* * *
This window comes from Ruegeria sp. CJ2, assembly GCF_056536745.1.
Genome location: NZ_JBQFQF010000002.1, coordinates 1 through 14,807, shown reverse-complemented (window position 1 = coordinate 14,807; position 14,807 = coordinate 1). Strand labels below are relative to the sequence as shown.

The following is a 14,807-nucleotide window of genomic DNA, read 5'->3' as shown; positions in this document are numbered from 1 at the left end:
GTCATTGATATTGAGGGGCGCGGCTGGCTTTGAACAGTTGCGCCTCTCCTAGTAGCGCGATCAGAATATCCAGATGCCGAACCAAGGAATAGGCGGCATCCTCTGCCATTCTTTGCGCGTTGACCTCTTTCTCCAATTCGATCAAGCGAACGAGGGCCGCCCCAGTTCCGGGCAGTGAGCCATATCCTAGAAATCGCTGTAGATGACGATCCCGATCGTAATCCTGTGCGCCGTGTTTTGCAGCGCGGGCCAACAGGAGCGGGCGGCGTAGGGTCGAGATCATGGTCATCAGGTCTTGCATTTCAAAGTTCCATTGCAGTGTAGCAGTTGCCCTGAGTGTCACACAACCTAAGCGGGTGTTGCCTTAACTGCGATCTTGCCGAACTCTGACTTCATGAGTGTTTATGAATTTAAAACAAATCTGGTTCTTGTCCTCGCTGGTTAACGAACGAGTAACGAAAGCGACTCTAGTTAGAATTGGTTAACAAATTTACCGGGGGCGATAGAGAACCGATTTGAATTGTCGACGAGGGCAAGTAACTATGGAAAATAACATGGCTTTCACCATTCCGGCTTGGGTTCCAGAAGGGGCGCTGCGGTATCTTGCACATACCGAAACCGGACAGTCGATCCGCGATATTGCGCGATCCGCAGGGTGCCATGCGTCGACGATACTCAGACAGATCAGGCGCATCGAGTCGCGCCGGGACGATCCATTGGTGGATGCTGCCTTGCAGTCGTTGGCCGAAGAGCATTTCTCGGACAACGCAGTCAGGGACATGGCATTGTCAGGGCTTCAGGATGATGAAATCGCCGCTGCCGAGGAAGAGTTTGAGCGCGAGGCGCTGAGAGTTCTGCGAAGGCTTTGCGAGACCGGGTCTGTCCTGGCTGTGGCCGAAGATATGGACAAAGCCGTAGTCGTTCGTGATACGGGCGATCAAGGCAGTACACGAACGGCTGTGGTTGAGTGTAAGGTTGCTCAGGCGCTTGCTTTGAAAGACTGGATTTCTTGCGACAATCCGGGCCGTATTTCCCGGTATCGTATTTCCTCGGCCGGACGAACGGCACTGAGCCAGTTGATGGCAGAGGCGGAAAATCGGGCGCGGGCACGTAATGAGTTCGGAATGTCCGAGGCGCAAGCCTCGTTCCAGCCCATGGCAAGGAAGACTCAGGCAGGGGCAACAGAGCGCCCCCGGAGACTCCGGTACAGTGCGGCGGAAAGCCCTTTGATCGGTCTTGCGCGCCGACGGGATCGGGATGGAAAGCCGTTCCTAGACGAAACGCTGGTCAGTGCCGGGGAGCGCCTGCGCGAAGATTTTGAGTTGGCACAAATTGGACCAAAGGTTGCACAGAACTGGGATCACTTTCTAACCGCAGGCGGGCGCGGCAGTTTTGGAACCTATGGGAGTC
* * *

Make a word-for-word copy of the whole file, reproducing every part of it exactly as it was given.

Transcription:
This window comes from Ruegeria sp. CJ2, assembly GCF_056536745.1.
Genome location: NZ_JBQFQF010000002.1, coordinates 1 through 14,807, shown reverse-complemented (window position 1 = coordinate 14,807; position 14,807 = coordinate 1). Strand labels below are relative to the sequence as shown.

The following is a 14,807-nucleotide window of genomic DNA, read 5'->3' as shown; positions in this document are numbered from 1 at the left end:
GTCATTGATATTGAGGGGCGCGGCTGGCTTTGAACAGTTGCGCCTCTCCTAGTAGCGCGATCAGAATATCCAGATGCCGAACCAAGGAATAGGCGGCATCCTCTGCCATTCTTTGCGCGTTGACCTCTTTCTCCAATTCGATCAAGCGAACGAGGGCCGCCCCAGTTCCGGGCAGTGAGCCATATCCTAGAAATCGCTGTAGATGACGATCCCGATCGTAATCCTGTGCGCCGTGTTTTGCAGCGCGGGCCAACAGGAGCGGGCGGCGTAGGGTCGAGATCATGGTCATCAGGTCTTGCATTTCAAAGTTCCATTGCAGTGTAGCAGTTGCCCTGAGTGTCACACAACCTAAGCGGGTGTTGCCTTAACTGCGATCTTGCCGAACTCTGACTTCATGAGTGTTTATGAATTTAAAACAAATCTGGTTCTTGTCCTCGCTGGTTAACGAACGAGTAACGAAAGCGACTCTAGTTAGAATTGGTTAACAAATTTACCGGGGGCGATAGAGAACCGATTTGAATTGTCGACGAGGGCAAGTAACTATGGAAAATAACATGGCTTTCACCATTCCGGCTTGGGTTCCAGAAGGGGCGCTGCGGTATCTTGCACATACCGAAACCGGACAGTCGATCCGCGATATTGCGCGATCCGCAGGGTGCCATGCGTCGACGATACTCAGACAGATCAGGCGCATCGAGTCGCGCCGGGACGATCCATTGGTGGATGCTGCCTTGCAGTCGTTGGCCGAAGAGCATTTCTCGGACAACGCAGTCAGGGACATGGCATTGTCAGGGCTTCAGGATGATGAAATCGCCGCTGCCGAGGAAGAGTTTGAGCGCGAGGCGCTGAGAGTTCTGCGAAGGCTTTGCGAGACCGGGTCTGTCCTGGCTGTGGCCGAAGATATGGACAAAGCCGTAGTCGTTCGTGATACGGGCGATCAAGGCAGTACACGAACGGCTGTGGTTGAGTGTAAGGTTGCTCAGGCGCTTGCTTTGAAAGACTGGATTTCTTGCGACAATCCGGGCCGTATTTCCCGGTATCGTATTTCCTCGGCCGGACGAACGGCACTGAGCCAGTTGATGGCAGAGGCGGAAAATCGGGCGCGGGCACGTAATGAGTTCGGAATGTCCGAGGCGCAAGCCTCGTTCCAGCCCATGGCAAGGAAGACTCAGGCAGGGGCAACAGAGCGCCCCCGGAGACTCCGGTACAGTGCGGCGGAAAGCCCTTTGATCGGTCTTGCGCGCCGACGGGATCGGGATGGAAAGCCGTTCCTAGACGAAACGCTGGTCAGTGCCGGGGAGCGCCTGCGCGAAGATTTTGAGTTGGCACAAATTGGACCAAAGGTTGCACAGAACTGGGATCACTTTCTAACCGCAGGCGGGCGCGGCAGTTTTGGAACCTATGGGAGTC